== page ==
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How to Treat an Umbilical Hernia
An umbilical hernia happens when fatty tissue or a small part of the intestine pushes its way through a weakened section of the abdominal wall.
The job of the abdominal wall is to keep the organs behind it contained and protected from injuries caused by impacts to the abdomen. However, some people have abdominal walls that have a weak spot near the belly button. The weak spot becomes a gap that allows small portions of the abdomen’s contents to push past the abdominal wall and settle right under the skin.
How an umbilical hernia occurs
A baby that is in the womb gets nourishment from its mother’s body and through the umbilical cord. The cord runs right into the abdomen, via an opening in the abdominal wall. For most people, the opening closes after birth, but some people remain with a weakened abdominal wall in the area near the belly button.
In babies, a hernia usually resolves itself in a few months or even a few years. However, a hernia that happens in adulthood rarely goes away on its own.
Hernias require treatment when a person is at risk of developing complications like a trapped hernia, where the bowel or fatty tissue inside the hernia loses blood circulation.
Who gets umbilical hernias?
Children continue to develop after birth, so features like the skull keep forming in the weeks and months after a child is born. The same goes for the abdominal wall: The region where the umbilical cord passed through is supposed to seal itself and become as strong as the rest of the wall. For a section of the population, the abdominal wall remains weak.
Some people at more at risk of getting this type of hernia. For example:
- Pre-term babies have a high risk of developing this type of hernia, especially if they weigh less than three pounds
- People that are clinically overweight or obese are at greater risk of developing an umbilical hernia
- Pregnant women that are carrying multiple babies are also at risk of getting a hernia
- Compared to men, women are more likely to get an umbilical hernia
- A person with a persistent and violent cough can get a hernia, as can a person who strains their abdominal muscles carrying heavy things
Umbilical hernia treatment
Although umbilical hernias usually resolve themselves, especially in infants, some of them become problematic. They need to be treated in order to avoid complications that can become life-threatening.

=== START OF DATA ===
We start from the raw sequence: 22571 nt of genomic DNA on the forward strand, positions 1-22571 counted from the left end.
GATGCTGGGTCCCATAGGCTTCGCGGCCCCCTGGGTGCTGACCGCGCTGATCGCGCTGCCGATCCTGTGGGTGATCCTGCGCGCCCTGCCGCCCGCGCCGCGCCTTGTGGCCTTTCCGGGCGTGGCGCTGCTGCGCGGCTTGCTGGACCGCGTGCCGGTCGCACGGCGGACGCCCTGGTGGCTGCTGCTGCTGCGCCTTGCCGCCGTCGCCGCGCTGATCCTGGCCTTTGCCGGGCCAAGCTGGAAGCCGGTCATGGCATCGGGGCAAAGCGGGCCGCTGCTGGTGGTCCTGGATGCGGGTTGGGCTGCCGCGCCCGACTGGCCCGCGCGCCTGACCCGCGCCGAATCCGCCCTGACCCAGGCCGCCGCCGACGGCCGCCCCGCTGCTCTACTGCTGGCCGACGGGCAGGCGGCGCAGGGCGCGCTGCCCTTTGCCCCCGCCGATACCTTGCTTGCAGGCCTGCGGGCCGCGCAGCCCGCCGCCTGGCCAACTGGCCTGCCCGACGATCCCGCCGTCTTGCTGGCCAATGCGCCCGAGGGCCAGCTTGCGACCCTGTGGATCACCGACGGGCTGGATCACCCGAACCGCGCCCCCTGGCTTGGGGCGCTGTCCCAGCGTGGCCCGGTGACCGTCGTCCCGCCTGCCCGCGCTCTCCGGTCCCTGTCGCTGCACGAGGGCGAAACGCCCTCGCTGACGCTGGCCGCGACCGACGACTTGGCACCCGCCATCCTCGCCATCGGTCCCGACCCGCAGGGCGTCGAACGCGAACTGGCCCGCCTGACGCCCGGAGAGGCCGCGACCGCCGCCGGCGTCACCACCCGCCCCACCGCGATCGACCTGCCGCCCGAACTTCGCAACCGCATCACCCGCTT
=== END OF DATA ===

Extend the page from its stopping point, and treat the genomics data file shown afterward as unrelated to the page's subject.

Here are some of the ways that doctors treat hernias:
1. Open hernia surgery
This surgery is done under general anesthesia, which means that a person has to fast for a few hours before the procedure. A surgeon will repair the hernia by making a small incision near the belly button in order to expose the hernia sac.
The surgeon will push any tissue in the hernia back behind the abdominal wall. Next, they will repair the wall. In infants and young children, the wall is usually repaired with stitches. In adults, it is often necessary to reinforce the abdominal wall with mesh.
2. Laparoscopic (keyhole) surgery
This surgical technique is less invasive than open surgery. First, a surgeon puts the patient under and makes a small incision. They insert a thin, lit scope through the incision and into the abdomen. The scope helps the surgeon see inside the abdomen without opening it up.
Next, the surgeon makes a few incisions which they use to access the hernia and the abdominal walls using surgical tools.
Through these incisions, the surgeon pushes the protruding tissue back into the abdomen. They also use the incisions to strengthen the abdominal wall with stitches or a mesh.
Luckily, hernia repairs are minor surgical procedures. They often do not require a hospital stay. An open hernia surgery takes four to six weeks to heal, and a person should minimize their activity during this time.
Laparoscopic hernia repairs take a shorter time to heal, and a person that has undergone the procedure should expect to be back on their feet in two to three weeks.
See a doctor if you are worried about an umbilical hernia
Need to deal with an umbilical hernia? A hernia is often harmless. Still, it should be examined by a doctor if it occurs in an adult. You should also consult a doctor if your child still has a hernia at the age of three or four.
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